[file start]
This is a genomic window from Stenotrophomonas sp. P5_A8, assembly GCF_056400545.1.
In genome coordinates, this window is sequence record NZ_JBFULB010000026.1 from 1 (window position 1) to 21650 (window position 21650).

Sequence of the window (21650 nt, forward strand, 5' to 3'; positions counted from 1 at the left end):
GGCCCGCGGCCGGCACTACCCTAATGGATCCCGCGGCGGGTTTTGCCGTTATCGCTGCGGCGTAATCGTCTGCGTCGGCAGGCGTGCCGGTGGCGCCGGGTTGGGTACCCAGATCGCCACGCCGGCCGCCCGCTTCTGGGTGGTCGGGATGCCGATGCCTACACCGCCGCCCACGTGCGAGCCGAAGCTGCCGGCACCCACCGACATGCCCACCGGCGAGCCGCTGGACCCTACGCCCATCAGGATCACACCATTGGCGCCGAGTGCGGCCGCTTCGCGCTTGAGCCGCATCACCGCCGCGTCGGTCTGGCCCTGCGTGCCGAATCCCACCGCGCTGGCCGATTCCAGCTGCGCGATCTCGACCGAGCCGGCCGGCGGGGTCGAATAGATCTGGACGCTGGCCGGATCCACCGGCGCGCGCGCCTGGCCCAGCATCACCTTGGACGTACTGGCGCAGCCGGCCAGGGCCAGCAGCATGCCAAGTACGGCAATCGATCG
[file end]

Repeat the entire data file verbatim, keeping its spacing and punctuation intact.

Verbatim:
This is a genomic window from Stenotrophomonas sp. P5_A8, assembly GCF_056400545.1.
In genome coordinates, this window is sequence record NZ_JBFULB010000026.1 from 1 (window position 1) to 21650 (window position 21650).

Sequence of the window (21650 nt, forward strand, 5' to 3'; positions counted from 1 at the left end):
GGCCCGCGGCCGGCACTACCCTAATGGATCCCGCGGCGGGTTTTGCCGTTATCGCTGCGGCGTAATCGTCTGCGTCGGCAGGCGTGCCGGTGGCGCCGGGTTGGGTACCCAGATCGCCACGCCGGCCGCCCGCTTCTGGGTGGTCGGGATGCCGATGCCTACACCGCCGCCCACGTGCGAGCCGAAGCTGCCGGCACCCACCGACATGCCCACCGGCGAGCCGCTGGACCCTACGCCCATCAGGATCACACCATTGGCGCCGAGTGCGGCCGCTTCGCGCTTGAGCCGCATCACCGCCGCGTCGGTCTGGCCCTGCGTGCCGAATCCCACCGCGCTGGCCGATTCCAGCTGCGCGATCTCGACCGAGCCGGCCGGCGGGGTCGAATAGATCTGGACGCTGGCCGGATCCACCGGCGCGCGCGCCTGGCCCAGCATCACCTTGGACGTACTGGCGCAGCCGGCCAGGGCCAGCAGCATGCCAAGTACGGCAATCGATCG